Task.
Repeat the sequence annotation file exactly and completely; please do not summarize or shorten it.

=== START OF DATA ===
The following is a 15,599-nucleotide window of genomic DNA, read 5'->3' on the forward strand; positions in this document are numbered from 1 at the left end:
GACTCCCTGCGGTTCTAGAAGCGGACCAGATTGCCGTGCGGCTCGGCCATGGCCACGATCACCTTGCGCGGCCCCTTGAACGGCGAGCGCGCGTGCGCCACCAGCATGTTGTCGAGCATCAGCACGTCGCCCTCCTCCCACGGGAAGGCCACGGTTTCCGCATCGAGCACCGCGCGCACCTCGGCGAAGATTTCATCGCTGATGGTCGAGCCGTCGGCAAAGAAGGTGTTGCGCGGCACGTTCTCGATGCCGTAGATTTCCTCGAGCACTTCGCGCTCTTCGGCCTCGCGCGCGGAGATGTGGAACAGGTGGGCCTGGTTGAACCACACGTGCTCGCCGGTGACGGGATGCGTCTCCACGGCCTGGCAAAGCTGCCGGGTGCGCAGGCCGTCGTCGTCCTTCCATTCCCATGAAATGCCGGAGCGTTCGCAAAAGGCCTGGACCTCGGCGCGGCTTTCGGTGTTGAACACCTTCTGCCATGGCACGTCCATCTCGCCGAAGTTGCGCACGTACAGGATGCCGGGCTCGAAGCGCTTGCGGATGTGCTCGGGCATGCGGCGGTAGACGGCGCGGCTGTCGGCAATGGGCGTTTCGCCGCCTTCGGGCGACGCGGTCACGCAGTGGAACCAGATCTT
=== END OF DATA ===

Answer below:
The following is a 15,599-nucleotide window of genomic DNA, read 5'->3' on the forward strand; positions in this document are numbered from 1 at the left end:
GACTCCCTGCGGTTCTAGAAGCGGACCAGATTGCCGTGCGGCTCGGCCATGGCCACGATCACCTTGCGCGGCCCCTTGAACGGCGAGCGCGCGTGCGCCACCAGCATGTTGTCGAGCATCAGCACGTCGCCCTCCTCCCACGGGAAGGCCACGGTTTCCGCATCGAGCACCGCGCGCACCTCGGCGAAGATTTCATCGCTGATGGTCGAGCCGTCGGCAAAGAAGGTGTTGCGCGGCACGTTCTCGATGCCGTAGATTTCCTCGAGCACTTCGCGCTCTTCGGCCTCGCGCGCGGAGATGTGGAACAGGTGGGCCTGGTTGAACCACACGTGCTCGCCGGTGACGGGATGCGTCTCCACGGCCTGGCAAAGCTGCCGGGTGCGCAGGCCGTCGTCGTCCTTCCATTCCCATGAAATGCCGGAGCGTTCGCAAAAGGCCTGGACCTCGGCGCGGCTTTCGGTGTTGAACACCTTCTGCCATGGCACGTCCATCTCGCCGAAGTTGCGCACGTACAGGATGCCGGGCTCGAAGCGCTTGCGGATGTGCTCGGGCATGCGGCGGTAGACGGCGCGGCTGTCGGCAATGGGCGTTTCGCCGCCTTCGGGCGACGCGGTCACGCAGTGGAACCAGATCTT